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2 Very Common On-Camera Issues And How To Fix Them

Photo of Kent Davis with a Massive Softbox

Last month, I published the first post in a series I’m writing, about one of the top players in the real estate industry here in Panama, named Kent Davis.

In short, I went to his office, showed him how to setup his webcam and send a video email.

Kent 1.0

After I first met with Kent, he produced the following video email message:

While this low quality video email alone was dramatically more engaging than a regular email response (and it got an incredible response which I talk about near the end of the first post), it did leave some areas for improvement.

Here’s what I told Kent to work-on:

1) Posture: Due to his ergonomic work chair, Kent had a tendency to look as if he was slouching and therefore lacking confidence. So, I gave him an exercise to improve his posture. I asked him to breathe in deeply to fill, first his belly, and then his rib cage with air. This straightens out the back and improves your head position…then breathe out through your belly, keeping your rid cadge full of air. This brings your posture (spine and neck) into a neutral position.

2) Head vs. Heart: Camera anxiety affects people in different ways. In Kent’s case, his speech lacked the natural fluidity he has in-person and on the phone, meaning he came across as robotic. This is a common issue for newcomers, because when being recorded, your brain becomes overactive, and as a result, your words lack conviction. Practice helps, make the technical steps rote. Ultimately, it’s about connecting with your heart—so I recommended Kent try to speak naturally by befriending the camera, and speaking like he would to a friend at a dinner table.

Note: Wanting to showcase the gorgeous view of the Panama City skyline from his office window, Kent appeared dark in his video. So we bought a large fluorescent softbox light to brighten his face.

Kent 2.0

Kent took cliff notes on my feedback and then sent a few practice video email messages to his friends and family. He invested around 20 focused minutes on two separate occasions to put my tips into practice.

You’ll instantly notice (a) he doesn’t look like a zombie and (b) he’s communicating much more clearly and succinctly:

As you can tell, Kent’s 2.0 video email messages are dramatically better than his first attempt. I feel substantially more confident about Kent sending video email messages to his clients now, simply because his appearance and on-camera performance showcases him in the best possible light.

Conclusion

It’s important to recognize that Kent isn’t superman. Some take to video email quickly (like Kent), while others take a bit more time.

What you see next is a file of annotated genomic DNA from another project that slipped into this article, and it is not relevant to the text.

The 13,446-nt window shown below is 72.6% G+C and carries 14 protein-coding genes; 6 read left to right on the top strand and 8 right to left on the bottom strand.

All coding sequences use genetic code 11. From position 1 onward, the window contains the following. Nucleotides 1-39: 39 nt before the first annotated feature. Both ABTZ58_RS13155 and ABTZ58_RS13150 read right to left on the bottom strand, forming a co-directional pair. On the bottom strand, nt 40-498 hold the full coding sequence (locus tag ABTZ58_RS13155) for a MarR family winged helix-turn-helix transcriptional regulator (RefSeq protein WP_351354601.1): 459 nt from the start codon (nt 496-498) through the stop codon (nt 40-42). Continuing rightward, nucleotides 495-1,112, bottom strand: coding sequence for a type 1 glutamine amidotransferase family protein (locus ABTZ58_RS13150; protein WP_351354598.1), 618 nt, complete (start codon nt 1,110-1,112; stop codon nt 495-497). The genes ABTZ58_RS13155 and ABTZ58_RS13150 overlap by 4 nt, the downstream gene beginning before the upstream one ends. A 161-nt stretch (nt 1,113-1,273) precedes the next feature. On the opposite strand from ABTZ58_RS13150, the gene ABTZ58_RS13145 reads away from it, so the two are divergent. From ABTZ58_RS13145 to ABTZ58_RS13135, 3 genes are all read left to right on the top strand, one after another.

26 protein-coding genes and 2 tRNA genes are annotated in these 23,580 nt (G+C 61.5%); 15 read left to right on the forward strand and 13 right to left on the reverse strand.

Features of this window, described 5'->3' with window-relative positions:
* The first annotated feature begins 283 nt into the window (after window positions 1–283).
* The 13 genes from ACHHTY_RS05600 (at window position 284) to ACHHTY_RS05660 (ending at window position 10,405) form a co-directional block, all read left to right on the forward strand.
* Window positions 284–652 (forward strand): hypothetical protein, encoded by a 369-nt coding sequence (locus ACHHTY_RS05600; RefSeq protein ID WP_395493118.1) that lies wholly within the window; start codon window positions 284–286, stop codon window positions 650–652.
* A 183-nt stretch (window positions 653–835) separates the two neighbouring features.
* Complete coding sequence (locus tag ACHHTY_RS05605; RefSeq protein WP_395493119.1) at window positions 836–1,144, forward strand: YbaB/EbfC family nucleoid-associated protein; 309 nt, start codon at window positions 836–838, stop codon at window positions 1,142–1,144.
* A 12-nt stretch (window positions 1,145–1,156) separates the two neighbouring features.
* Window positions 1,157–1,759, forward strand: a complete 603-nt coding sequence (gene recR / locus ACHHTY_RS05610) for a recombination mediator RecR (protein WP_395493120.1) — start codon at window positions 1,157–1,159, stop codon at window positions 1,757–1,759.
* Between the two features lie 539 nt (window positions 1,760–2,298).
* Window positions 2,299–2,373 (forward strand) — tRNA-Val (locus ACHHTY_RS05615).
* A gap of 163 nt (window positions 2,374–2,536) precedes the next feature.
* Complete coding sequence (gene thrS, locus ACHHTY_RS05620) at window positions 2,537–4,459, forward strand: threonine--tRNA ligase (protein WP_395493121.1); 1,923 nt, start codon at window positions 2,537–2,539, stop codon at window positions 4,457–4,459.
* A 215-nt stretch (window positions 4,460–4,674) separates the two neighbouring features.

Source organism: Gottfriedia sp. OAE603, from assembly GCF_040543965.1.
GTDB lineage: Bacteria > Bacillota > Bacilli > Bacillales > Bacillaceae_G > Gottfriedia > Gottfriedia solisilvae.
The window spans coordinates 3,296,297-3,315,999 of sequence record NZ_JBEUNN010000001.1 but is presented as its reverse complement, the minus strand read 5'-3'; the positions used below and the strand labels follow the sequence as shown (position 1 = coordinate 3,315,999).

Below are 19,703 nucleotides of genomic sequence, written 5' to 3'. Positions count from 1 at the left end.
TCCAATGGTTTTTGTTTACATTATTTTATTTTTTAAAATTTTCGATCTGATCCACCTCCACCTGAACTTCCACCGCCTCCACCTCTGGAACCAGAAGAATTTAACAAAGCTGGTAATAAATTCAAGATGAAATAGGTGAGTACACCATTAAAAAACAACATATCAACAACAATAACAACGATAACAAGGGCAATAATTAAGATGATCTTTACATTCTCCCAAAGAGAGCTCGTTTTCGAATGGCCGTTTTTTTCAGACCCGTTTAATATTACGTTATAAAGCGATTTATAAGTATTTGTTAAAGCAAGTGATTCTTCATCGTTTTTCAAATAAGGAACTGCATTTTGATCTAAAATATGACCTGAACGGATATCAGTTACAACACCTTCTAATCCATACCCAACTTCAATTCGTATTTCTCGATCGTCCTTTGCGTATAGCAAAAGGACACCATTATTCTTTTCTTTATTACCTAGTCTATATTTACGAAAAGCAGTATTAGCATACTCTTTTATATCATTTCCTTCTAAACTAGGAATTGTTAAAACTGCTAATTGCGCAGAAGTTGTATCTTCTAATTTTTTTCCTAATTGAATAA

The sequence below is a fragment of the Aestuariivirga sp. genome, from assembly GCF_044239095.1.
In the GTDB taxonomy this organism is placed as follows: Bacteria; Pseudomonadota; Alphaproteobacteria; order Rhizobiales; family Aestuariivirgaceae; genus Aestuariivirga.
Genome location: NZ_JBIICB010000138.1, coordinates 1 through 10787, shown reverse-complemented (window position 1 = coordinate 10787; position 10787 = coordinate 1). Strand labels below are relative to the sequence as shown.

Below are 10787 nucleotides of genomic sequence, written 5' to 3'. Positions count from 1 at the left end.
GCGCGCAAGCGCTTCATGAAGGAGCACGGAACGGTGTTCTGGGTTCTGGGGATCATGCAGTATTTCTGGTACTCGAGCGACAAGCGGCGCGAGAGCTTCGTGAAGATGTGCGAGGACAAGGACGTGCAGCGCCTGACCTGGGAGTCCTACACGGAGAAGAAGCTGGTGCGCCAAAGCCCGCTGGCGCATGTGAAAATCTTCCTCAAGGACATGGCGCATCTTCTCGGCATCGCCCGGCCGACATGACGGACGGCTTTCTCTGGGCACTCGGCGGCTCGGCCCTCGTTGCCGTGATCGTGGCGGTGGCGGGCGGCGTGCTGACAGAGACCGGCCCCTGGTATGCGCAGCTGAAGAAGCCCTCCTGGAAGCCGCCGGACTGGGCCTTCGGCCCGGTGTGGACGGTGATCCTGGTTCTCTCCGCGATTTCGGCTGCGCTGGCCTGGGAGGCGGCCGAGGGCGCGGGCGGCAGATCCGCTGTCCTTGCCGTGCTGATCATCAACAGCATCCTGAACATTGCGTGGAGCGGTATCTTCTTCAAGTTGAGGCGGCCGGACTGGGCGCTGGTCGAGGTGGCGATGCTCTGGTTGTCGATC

But this is compelling proof that anyone, who puts in the effort, is able to reach a high level of professionalism on-camera.

kent-video-email-1vs2

Now that Kent’s firing on all cylinders, I reviewed his pipeline and pinpointed several evergreen video email messages he can use, to turbo-charge his sales process.

Kent’s working on recording those video email messages now and I’ll check back with him in a few weeks and report on his progress.

More to follow. Stay tuned.

About the Author William Franco

Will is the Managing Director of jiveSYSTEMS and creator of the Digital Handshake™, a digital version of a time-proven tradition that turns tedious follow-up into a closing conversation. Will’s a hands-on guy, with a decade of experience enabling sales teams to leverage video. Will's an instant catalyst for positive change, once you get to know him, you’ll completely understand why.

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  • Paul says:

    Great example of how version 1 is better than “version none” AND how to innovate and improve 🙂

  • David Newby says:

    Hi Will. Great tips!! I use the camera light on my phone to minimize shadows and pretend I’m talking to my friend as well when recording. I still sometimes use “um” as a filler word with friends, so I hope I sound natural on my videos. I’m going to ask people on my team about that today!

    As far as getting comfortable doing a video, I usually write out some key bullet points of things I want to highlight in the video, then do a few takes to get it natural-sounding/less robotic, and with the clearest/most effective message.

    What techniques have you found/heard work best? I attempted a whole script/teleprompter and it was a challenge to talk naturally reading it. I look forward to your insights- thx!

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